They say a picture is worth a thousand words, but what about watching captivating film? Salt Lake business Elm Studios is made up of a progressive team of creatives that represents the next generation of artists & storytellers. Their mission is to deliver breathtaking visuals and stunning sound to captivate your audience. The guys behind Elm are seasoned in an array of genres including documentaries, branded content, short films, commercials, music videos, and more. Owners Evan Moore and Wes Thompson even shot and produced our promotional videos to promote who we are and what we do here at the Utah Microloan Fund! Elm Studios is our January Small Business of the month, keep reading to learn about the guys behind the lens, their process and why they got into the art of music and film.
UMLF: Tell us about yourselves and your background:
Evan - I originally started Elm as Elm Productions in 2010. The goal at that time was throwing concerts and promoting music. Film had always been sort of a side hobby but nothing I ever pursued seriously. From 2010 to 2013 it was a struggle throwing concerts and trying to manage unsigned artists. Constant ups and downs of making money, losing money and trying to build a team of people I could depend on and trust. In 2013 I decided that it was a safer route to have a music venue where I could still host shows but not have to be the person to put all the money on the line. Instead, people would pay to utilize my venue, so no matter what, I would always make at least some money. And when it came to throwing my shows, since I had my own space, I could cut down on my costs to throw shows. The warehouse I rented was large enough that i also had space to sub-lease to artists. The warehouse was known as "The Project." It was a venue and art collective. A couple of my renters at the collective were photographers and videographers and I had the chance to work with them which sort of ignited a passion for filmmaking. In 2015 my landlord sold the warehouse to developers which forced me to shut down the venue/art collective and go elsewhere. As they say, when one door closes, another one opens. I sold all of my assets in the concert venue and invested all of that money into filmmaking equipment and began pursuing a career in filmmaking. Now, five years later, my filmmaking career is far more successful and fulfilling then my concert promotion, venue and art collective ever were.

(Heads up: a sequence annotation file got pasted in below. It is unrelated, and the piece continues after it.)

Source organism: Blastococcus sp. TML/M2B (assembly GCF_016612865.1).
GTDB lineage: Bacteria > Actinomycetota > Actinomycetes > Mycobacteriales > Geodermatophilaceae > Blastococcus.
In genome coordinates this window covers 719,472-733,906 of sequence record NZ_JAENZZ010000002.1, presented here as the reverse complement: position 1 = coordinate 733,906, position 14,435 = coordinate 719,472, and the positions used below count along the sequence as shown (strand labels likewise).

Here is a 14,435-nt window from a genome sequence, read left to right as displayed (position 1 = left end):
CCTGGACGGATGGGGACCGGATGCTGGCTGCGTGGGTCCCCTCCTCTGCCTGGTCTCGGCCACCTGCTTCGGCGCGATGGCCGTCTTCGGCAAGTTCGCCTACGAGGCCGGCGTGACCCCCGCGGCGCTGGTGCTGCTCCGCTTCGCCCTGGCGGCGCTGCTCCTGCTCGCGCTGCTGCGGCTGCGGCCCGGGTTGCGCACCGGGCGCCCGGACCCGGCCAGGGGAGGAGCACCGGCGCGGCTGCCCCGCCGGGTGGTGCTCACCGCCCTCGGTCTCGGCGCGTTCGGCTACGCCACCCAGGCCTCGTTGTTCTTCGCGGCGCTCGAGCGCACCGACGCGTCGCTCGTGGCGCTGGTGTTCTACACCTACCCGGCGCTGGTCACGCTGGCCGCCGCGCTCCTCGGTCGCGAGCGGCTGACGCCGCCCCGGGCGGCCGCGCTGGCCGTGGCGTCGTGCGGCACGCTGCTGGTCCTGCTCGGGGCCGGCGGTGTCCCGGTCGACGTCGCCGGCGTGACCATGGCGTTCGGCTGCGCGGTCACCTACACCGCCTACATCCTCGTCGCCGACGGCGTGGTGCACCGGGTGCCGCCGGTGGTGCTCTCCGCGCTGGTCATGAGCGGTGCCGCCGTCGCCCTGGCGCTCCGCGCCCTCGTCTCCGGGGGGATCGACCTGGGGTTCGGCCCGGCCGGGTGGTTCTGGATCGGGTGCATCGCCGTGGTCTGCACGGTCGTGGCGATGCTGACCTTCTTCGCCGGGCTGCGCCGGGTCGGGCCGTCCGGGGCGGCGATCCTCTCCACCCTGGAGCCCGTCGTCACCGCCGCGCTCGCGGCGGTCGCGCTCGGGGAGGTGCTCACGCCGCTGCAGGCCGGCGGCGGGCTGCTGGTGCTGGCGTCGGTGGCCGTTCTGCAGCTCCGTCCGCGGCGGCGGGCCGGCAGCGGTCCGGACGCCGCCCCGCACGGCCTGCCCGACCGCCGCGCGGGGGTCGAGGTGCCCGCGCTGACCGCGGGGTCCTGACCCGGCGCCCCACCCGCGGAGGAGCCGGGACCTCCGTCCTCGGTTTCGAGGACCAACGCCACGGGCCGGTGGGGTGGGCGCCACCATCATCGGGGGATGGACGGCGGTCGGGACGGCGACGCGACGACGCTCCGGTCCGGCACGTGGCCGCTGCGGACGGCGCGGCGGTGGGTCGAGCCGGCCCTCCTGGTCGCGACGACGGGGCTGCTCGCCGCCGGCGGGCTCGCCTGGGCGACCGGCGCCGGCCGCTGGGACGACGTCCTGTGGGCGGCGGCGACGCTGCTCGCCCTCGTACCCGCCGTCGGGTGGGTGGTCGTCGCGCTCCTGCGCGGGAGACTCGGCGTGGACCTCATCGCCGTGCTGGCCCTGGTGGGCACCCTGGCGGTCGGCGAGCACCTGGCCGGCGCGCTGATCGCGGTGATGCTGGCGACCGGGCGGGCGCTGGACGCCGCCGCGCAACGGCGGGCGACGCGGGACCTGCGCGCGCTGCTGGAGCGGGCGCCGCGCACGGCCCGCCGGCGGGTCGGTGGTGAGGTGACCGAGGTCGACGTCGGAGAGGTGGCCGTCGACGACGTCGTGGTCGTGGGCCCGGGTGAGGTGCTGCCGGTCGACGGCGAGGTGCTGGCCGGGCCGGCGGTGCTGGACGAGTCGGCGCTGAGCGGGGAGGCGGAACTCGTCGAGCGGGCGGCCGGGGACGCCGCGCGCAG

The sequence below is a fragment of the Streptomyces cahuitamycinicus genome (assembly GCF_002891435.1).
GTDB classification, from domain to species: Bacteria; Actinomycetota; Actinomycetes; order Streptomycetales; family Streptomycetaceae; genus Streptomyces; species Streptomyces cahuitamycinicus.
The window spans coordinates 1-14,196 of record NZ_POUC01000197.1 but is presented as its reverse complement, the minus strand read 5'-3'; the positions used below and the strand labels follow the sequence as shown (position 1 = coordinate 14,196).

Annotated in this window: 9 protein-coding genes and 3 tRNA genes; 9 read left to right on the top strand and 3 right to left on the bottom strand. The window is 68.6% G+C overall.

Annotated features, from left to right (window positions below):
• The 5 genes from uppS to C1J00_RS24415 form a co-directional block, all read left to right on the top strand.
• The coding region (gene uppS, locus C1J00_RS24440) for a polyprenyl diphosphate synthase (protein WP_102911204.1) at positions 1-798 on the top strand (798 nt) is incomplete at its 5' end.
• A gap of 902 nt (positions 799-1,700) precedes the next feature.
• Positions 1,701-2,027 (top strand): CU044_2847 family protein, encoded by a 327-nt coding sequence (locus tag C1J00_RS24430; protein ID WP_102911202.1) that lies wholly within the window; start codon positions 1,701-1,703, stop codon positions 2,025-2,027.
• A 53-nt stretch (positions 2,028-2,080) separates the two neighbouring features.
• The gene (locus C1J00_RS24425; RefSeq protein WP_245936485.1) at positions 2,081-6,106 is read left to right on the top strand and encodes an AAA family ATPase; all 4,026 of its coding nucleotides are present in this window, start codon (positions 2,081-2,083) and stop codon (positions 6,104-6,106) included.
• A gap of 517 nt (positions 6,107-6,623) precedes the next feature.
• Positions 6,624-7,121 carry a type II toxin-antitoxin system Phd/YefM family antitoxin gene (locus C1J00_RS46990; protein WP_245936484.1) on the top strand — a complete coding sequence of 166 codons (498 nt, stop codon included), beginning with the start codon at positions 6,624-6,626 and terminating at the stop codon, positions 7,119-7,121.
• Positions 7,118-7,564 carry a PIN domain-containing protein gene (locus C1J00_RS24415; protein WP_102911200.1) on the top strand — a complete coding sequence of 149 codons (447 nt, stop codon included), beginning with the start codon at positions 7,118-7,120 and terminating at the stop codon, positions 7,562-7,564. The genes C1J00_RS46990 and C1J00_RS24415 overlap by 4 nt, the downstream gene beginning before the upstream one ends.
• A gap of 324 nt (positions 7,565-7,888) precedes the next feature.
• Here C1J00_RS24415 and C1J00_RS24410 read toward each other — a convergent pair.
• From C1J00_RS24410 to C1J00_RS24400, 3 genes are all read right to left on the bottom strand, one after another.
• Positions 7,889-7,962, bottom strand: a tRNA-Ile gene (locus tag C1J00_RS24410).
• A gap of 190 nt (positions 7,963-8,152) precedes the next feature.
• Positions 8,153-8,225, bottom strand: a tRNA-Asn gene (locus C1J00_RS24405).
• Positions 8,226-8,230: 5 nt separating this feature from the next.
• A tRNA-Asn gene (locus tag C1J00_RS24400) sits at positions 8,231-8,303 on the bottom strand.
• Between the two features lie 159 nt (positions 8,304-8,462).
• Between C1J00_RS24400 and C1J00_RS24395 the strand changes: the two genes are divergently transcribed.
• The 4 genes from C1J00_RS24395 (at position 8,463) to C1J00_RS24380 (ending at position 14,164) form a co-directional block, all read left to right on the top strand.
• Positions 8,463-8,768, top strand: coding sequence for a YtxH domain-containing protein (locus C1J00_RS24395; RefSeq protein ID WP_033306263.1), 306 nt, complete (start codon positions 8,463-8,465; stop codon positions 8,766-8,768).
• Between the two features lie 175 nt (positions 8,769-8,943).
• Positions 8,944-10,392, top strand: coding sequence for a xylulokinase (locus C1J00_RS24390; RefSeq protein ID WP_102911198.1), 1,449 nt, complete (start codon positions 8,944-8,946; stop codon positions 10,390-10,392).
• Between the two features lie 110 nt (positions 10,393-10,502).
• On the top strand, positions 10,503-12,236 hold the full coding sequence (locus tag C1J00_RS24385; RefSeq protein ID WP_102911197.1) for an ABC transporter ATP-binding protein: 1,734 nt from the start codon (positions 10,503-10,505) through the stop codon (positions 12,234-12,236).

UMLF: What inspired you to start Elm Studios?
We were both working at an art space called The Project from 2014 to 2015. We met each other there and collaborated on a handful of projects together. Mostly Wes would give music to me (Evan) to use in my videos. The Project closed its doors in June of 2015 and I started to look for my own warehouse and invited Wesley to join me in sharing the space. We then found a 2,500 square foot warehouse and at first we were just splitting the rent. By the end of 2015 we had been doing so much work together that we decided to officially partner up and start Elm Studios. A short time later we applied for a loan through the UMLF and were approved.
UMLF: What is your creative process behind starting a new video project?
Evan: While there is a step by step process going from pre production to post production, the creative process is usually different depending on the project. Sometimes we're working with an agency where the creative part has already been completed. Then we step in and do the job of creating whats in the script. Other times, clients come to us to bring their project to life.
UMLF: What projects are you looking forward to in the future?
Evan: We are most known for our involvement in music, but lately we have been working on more short films, feature films and tv series. We have also started to produce our own content and shop it to distributors and producers for major funding.
UMLF: Every business has its highs and lows. Tell us about a challenge you faced as a small business owner and how you overcame it?
Evan: We were location scouting for a job in a very remote area of the mountains and had a bunch of gear locked in our truck. We parked on the side of the road and hiked away from the truck and were gone for a couple of hours. We returned to find two smashed out windows on the truck and $15,000 worth of gear was stolen. Among the gear was a hard drive that contained a copy of footage that had not been duplicated. It was the only copy. Fortunately for the equipment, we were prepared and had insurance in place that replaced all of it. We had to pay out of pocket to cover the cost to re-shoot.
UMLF: How do you believe the Utah Microloan Fund has helped you and your business?
Evan: No other entity would loan to us or even look at us. The UMLF gave us the funds we needed to invest in the equipment we needed to produce the best video and audio possible.